Slingshot Wood Prep // Using Your Router as a Mill | The Slingshot Community Forum

Slingshot Wood Prep // Using Your Router as a Mill

Discussion in 'Slingshot Building' started by Clever Moniker, Nov 3, 2017.

By Clever Moniker on Nov 3, 2017 at 2:34 PM
  1. Clever Moniker

    Clever Moniker Administrator Staff Member Admin

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    When building a slingshot utilizing scales, it's necessary to have to wood be as flat as possible. The reason is that it helps in preventing delamination. When I was staring out in making slingshots, I didn't have the necessary tools to ensure flatness (a jointer or planer), so I often just tried to purchase stock that was as flat as possible. However, you can use your router to ensure flat stock, and that's what we will be doing today.

    What you will need:
    1. Router
    2. Clamp
    3. Jig made out of scrap wood / mdf
    4. Hot glue gun
    5. Chisel
    6. Wood
    1.jpg
    First thing we are going to do is hot glue each end of our stock:
    2.jpg

    We now clamp the jig to the table, and ensure it's secure!
    3.jpg

    I'm using a flush trim bit with a bottom bearing, but you can use any straight bit:
    4.jpg

    Start with the thinnest stock you have, and make a very small pass.
    WARNING: DO NOT HIT THE CLAMP
    5.jpg

    After several passes you'll have a nice flat top:
    6.jpg

    Using your chisel, carefully pry the scale off of the jig.
    7.jpg

    You'll notice the jig was not greatly affected by the hot glue. Just be careful with the chisel not to damage the jig in the process.
    8.jpg

    Now repeat the steps with the rest of the stock finishing only one side first! Then pass the stock through on the alternate side.
    9.jpg

    Now you will have flat stock for your next slingshot project!! :)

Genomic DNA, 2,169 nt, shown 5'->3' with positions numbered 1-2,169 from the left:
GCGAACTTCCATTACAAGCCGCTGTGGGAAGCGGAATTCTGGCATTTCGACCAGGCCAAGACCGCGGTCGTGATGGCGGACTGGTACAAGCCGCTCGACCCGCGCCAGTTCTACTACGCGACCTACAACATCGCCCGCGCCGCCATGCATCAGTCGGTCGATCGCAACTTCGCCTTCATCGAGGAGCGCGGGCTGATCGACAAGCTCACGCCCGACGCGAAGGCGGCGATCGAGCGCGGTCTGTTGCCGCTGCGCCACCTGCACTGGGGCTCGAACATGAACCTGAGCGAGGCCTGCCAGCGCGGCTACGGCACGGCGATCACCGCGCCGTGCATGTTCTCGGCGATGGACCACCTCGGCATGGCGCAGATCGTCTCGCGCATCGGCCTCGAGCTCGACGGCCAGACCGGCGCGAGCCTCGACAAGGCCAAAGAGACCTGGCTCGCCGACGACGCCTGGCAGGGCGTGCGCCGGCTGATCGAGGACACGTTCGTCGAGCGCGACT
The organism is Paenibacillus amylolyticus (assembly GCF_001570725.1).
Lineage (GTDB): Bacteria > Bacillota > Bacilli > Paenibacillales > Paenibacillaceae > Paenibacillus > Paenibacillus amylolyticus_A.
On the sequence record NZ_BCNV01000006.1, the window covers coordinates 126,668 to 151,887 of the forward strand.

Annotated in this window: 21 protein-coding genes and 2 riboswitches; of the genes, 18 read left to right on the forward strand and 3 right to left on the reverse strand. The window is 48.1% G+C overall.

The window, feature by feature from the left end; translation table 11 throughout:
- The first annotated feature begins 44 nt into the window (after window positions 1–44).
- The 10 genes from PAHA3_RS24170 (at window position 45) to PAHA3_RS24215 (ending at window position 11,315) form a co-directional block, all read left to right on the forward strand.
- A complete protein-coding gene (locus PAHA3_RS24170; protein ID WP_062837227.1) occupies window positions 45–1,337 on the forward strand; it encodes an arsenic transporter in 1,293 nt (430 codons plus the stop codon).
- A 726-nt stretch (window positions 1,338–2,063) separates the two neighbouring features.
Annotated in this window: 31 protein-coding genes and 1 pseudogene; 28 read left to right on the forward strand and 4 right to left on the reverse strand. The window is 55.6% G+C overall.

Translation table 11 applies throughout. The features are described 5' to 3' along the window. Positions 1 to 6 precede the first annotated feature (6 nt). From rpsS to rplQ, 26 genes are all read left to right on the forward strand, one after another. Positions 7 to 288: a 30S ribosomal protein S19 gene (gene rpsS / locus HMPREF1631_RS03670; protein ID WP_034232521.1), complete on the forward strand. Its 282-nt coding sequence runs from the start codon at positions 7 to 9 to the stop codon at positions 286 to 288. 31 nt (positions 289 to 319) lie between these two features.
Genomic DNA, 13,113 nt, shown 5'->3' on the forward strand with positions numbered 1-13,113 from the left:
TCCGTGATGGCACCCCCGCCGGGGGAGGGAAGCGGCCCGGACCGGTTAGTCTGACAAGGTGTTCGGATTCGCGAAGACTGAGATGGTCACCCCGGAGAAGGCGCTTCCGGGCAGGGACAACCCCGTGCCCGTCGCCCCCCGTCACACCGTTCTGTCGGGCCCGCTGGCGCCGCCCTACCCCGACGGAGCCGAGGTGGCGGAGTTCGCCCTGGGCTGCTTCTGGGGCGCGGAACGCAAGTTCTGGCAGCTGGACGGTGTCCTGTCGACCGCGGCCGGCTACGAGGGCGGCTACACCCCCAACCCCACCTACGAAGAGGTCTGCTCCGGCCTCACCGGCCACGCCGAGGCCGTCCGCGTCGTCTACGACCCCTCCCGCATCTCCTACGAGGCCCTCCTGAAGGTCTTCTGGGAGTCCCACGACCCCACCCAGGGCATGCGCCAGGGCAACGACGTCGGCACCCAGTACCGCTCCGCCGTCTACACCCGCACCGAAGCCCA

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Comments

Discussion in 'Slingshot Building' started by Clever Moniker, Nov 3, 2017.

    1. Mr Muz

      Mr Muz Veteran Member

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      Neat. Now I've quit the day job I don't have access to all kinds of machines I was thinking of something like this. You could always screw down the jig and do away with the clamp thus eliminate the risk of hitting it. Hot glue is great for stuff like this.
       
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    2. honorary pie

      honorary pie Veteran Member

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      hey Mr... whatcha doin with that's birdseye???
       
    3. Clever Moniker

      Clever Moniker Administrator Staff Member Admin

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      Nothing... ;)
       
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    4. honorary pie

      honorary pie Veteran Member

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      this is a pretty cool jig though, and probably takes many fewer passes than I originally imagined. thanks for posting it.
       
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    5. Clever Moniker

      Clever Moniker Administrator Staff Member Admin